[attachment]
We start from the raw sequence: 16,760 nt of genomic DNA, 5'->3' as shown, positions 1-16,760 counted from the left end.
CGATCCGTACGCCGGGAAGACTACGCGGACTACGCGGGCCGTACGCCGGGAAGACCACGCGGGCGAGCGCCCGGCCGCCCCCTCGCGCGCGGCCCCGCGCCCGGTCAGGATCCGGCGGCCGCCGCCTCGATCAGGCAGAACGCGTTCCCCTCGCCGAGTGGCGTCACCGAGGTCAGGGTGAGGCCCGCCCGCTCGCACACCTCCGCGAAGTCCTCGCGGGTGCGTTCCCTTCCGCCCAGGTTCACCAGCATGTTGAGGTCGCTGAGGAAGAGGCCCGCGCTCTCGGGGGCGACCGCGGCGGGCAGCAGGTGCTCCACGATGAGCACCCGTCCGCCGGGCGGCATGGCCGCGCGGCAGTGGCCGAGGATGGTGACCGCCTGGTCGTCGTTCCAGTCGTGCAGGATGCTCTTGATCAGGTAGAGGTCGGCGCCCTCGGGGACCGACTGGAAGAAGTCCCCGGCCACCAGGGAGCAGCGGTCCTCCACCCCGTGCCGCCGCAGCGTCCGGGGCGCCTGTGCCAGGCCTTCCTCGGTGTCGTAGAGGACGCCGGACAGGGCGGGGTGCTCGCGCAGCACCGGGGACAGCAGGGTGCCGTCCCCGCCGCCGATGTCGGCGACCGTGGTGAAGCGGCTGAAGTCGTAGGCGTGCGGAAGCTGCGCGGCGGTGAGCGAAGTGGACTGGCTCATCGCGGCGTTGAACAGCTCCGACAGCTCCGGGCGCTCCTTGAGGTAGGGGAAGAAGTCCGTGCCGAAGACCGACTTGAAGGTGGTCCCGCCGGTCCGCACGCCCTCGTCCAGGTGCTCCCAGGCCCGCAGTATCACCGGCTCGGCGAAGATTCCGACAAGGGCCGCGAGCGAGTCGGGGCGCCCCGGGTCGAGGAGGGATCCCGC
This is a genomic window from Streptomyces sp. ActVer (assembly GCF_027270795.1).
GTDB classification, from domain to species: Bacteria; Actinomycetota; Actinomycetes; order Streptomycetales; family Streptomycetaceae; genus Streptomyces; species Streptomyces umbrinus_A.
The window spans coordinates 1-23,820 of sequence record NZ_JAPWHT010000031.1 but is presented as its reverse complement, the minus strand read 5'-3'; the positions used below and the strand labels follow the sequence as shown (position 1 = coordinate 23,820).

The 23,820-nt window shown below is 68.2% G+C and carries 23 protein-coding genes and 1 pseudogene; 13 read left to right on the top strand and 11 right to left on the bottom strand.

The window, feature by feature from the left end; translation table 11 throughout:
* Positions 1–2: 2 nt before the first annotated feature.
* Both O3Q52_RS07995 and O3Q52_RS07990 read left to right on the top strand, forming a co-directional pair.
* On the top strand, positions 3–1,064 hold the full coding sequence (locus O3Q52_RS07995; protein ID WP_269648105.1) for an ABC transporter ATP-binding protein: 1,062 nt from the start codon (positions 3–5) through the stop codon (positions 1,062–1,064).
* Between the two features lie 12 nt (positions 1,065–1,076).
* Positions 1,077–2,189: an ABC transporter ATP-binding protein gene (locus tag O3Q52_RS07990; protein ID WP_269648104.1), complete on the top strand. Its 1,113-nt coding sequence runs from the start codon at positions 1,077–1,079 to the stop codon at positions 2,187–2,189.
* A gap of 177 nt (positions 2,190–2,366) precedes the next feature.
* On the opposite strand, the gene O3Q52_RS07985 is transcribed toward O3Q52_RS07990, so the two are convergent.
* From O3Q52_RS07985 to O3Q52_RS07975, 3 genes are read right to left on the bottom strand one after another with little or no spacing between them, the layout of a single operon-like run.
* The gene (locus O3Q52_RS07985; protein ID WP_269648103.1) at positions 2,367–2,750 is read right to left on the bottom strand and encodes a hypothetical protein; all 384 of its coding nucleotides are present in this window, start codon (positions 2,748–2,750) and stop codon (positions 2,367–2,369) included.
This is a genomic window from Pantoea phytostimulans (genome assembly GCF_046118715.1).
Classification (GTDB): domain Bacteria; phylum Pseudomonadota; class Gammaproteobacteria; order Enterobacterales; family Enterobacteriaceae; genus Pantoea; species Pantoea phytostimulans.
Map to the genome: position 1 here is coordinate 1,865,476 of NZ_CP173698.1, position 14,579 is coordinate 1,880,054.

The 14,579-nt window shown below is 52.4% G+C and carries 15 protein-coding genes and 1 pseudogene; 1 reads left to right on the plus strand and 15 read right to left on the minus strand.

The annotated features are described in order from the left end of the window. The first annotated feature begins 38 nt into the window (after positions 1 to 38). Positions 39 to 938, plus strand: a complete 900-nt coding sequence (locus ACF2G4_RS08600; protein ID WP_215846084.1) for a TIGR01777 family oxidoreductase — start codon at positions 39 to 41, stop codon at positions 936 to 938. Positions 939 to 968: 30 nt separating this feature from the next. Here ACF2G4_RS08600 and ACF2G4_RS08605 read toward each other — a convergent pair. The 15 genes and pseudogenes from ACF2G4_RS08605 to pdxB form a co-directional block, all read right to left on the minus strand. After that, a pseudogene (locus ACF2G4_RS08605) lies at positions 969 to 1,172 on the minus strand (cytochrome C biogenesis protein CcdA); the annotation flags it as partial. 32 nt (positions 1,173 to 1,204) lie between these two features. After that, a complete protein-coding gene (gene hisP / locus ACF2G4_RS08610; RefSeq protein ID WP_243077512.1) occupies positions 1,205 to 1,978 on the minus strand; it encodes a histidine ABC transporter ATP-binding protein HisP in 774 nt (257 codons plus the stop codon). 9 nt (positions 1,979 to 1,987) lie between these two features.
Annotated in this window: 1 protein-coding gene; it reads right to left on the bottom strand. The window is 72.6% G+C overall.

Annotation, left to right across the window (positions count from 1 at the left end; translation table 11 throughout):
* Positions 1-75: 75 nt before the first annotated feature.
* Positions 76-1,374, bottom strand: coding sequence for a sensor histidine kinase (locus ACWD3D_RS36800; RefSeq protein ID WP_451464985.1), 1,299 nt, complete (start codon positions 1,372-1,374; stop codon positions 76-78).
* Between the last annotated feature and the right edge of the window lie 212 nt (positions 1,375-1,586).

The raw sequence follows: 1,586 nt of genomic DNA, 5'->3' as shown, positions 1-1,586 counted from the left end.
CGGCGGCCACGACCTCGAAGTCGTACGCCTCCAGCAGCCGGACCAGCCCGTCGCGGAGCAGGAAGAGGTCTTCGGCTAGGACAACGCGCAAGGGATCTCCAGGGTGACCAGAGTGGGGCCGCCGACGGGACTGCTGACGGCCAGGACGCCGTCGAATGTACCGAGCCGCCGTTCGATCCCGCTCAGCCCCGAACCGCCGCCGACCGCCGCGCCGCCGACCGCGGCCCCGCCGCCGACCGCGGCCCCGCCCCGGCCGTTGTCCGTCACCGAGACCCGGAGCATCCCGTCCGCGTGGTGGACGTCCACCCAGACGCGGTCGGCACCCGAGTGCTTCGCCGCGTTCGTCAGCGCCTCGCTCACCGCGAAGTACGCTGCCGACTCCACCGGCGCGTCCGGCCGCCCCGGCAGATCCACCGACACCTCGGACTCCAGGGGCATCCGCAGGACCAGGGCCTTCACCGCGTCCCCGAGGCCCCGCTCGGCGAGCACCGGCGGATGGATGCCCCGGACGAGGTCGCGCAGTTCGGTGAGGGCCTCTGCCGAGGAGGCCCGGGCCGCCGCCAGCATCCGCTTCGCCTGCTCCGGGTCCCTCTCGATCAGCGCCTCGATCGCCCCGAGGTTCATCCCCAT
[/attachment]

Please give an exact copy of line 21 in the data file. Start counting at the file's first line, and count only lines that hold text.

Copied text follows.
The annotated features are described in order from the left end of the window. The first annotated feature begins 38 nt into the window (after positions 1 to 38). Positions 39 to 938, plus strand: a complete 900-nt coding sequence (locus ACF2G4_RS08600; protein ID WP_215846084.1) for a TIGR01777 family oxidoreductase — start codon at positions 39 to 41, stop codon at positions 936 to 938. Positions 939 to 968: 30 nt separating this feature from the next. Here ACF2G4_RS08600 and ACF2G4_RS08605 read toward each other — a convergent pair. The 15 genes and pseudogenes from ACF2G4_RS08605 to pdxB form a co-directional block, all read right to left on the minus strand. After that, a pseudogene (locus ACF2G4_RS08605) lies at positions 969 to 1,172 on the minus strand (cytochrome C biogenesis protein CcdA); the annotation flags it as partial. 32 nt (positions 1,173 to 1,204) lie between these two features. After that, a complete protein-coding gene (gene hisP / locus ACF2G4_RS08610; RefSeq protein ID WP_243077512.1) occupies positions 1,205 to 1,978 on the minus strand; it encodes a histidine ABC transporter ATP-binding protein HisP in 774 nt (257 codons plus the stop codon). 9 nt (positions 1,979 to 1,987) lie between these two features.